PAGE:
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[[quoteright:260:http://static.tvtropes.org/pmwiki/pub/images/Amazing_Stories_DVD_221.jpg]]

''Amazing Stories'' is a 1980s TV series produced by Creator/StevenSpielberg for Creator/{{NBC}}. This GenreAnthology series is similar to ''Franchise/TheTwilightZone'', although with a distinctly larger proportion of happy endings. The show had very impressive visual effects for the time. Of course, given Spielberg's involvement, ''that's'' not surprising. It also had episodes directed by people who hardly ever do television (Creator/RobertZemeckis, Creator/ClintEastwood, Creator/MartinScorsese, etc).

Despite all this, the series didn't do that well in the ratings. It lasted from September 1985 to April 1987 for a total of [[ShortRunner 45 episodes in two seasons]]. Still, a {{revival}} [[http://deadline.com/2015/10/amazing-stories-remake-bryan-fuller-nbc-universal-tv-1201592586/ was announced in 2015]].

!!Amazing Tropes:
%%* AdventuresInComaland: "Dorothy and Ben".
* AfterlifeExpress: "Ghost Train" has an old steam engine arrive to take a boy's grandfather to the afterlife.
* AlcoholInducedIdiocy: The main character of "Vanessa in the Garden" burns his priceless paintings in a drunken rage, jeopardizing his art career.
%%* AliensStealCable: "Fine Tuning".
* AngryGuardDog: The last act of "Family Dog" has the dog being trained to become one. It works too well, as it follows the burglars to their lair and becomes their AttackAnimal.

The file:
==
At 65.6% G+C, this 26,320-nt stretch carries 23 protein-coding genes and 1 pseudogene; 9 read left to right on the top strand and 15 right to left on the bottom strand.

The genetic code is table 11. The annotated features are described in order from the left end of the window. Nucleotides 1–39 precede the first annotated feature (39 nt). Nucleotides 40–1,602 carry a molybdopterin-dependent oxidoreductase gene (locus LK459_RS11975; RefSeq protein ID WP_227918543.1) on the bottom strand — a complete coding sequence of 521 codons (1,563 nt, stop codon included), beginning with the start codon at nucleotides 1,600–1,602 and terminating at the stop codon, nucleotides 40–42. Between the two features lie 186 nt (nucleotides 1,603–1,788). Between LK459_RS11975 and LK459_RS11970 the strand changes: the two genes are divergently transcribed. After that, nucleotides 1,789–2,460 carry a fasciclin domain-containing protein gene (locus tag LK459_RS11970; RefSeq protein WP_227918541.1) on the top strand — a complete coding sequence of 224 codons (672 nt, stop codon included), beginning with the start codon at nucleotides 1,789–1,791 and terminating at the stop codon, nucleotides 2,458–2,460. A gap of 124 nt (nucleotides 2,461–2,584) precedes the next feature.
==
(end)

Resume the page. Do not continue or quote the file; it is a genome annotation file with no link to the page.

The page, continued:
* AnthropomorphicPersonification: "Guilt Trip", in which the personification of Guilt is forced to go on vacation for messing up on the job, and meets and falls in love with the personification of Love.
%%* AssholeVictim: Calvin in "Thanksgiving".
* BeautyContest: In "Miss Stardust", one is crashed by an alien (Music/WeirdAlYankovic) who threatens to destroy Earth unless the contest lives up to its name Miss Galaxy and allows contestants from other planets to participate (and ideally win). To make matters trickier, the new entrants aren't HumanAliens...
* BlackWidow: Mentioned as the previous ring owner in "The Wedding Ring". Makes you wonder if she imprinted on the ring or was the victim of the ring too.
%%* ButtMonkey: Jane in "Secret Cinema".
* TheCameo: "Remote Control Man" is a ''huge'' conglomerate of television favorites. It has everyone from [[Series/TheATeam Face]] to Series/{{K|nightRider}}ITT to [[Series/DiffrentStrokes Arnold]], with almost all of them played by their original actors.
* ChekhovsHobby: The characters habit of saving his old junk in "Gather Ye Acorns" ends up benefiting him gracefully by the end.
%%* ChekhovsSkill: Jonathan's cartooning in "The Mission".
%%* ClothesMakeTheManiac: "The Wedding Ring".
* CoincidentalAccidentalDisguise: "Mummy Daddy". The actor protagonist is in a mummy costume, and there's also a real mummy lurching around.
* DeadManWalking: "The Mission". The gunner's bubble won't retract and the landing gear has been destroyed, meaning when the plane lands, it's going to be ''very'' messy.
%%* DeadPersonImpersonation: [[spoiler: "Grandpa's Ghost".]]
* DeepSouth: The movie the actor is making in "Mummy Daddy" is being shot in this reigon.
* DeusExMachina: Happens a number of times, but the most extreme example is possibly "The Mission".